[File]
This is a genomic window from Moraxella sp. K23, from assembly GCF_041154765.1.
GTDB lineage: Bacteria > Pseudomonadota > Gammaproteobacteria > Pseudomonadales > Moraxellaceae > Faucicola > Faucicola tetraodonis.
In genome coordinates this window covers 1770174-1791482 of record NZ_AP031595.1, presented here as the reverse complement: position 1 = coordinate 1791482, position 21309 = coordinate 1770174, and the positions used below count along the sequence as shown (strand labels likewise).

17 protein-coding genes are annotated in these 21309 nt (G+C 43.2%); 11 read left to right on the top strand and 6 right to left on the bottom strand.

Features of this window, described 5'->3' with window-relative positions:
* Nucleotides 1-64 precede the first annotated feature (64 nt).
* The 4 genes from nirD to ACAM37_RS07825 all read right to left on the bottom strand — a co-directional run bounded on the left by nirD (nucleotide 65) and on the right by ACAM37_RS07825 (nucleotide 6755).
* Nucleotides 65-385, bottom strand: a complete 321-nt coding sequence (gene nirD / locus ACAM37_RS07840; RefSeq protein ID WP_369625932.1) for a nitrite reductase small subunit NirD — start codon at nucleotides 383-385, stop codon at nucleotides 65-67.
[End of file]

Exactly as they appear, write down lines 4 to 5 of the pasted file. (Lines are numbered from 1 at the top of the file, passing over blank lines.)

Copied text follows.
17 protein-coding genes are annotated in these 21309 nt (G+C 43.2%); 11 read left to right on the top strand and 6 right to left on the bottom strand.

Features of this window, described 5'->3' with window-relative positions: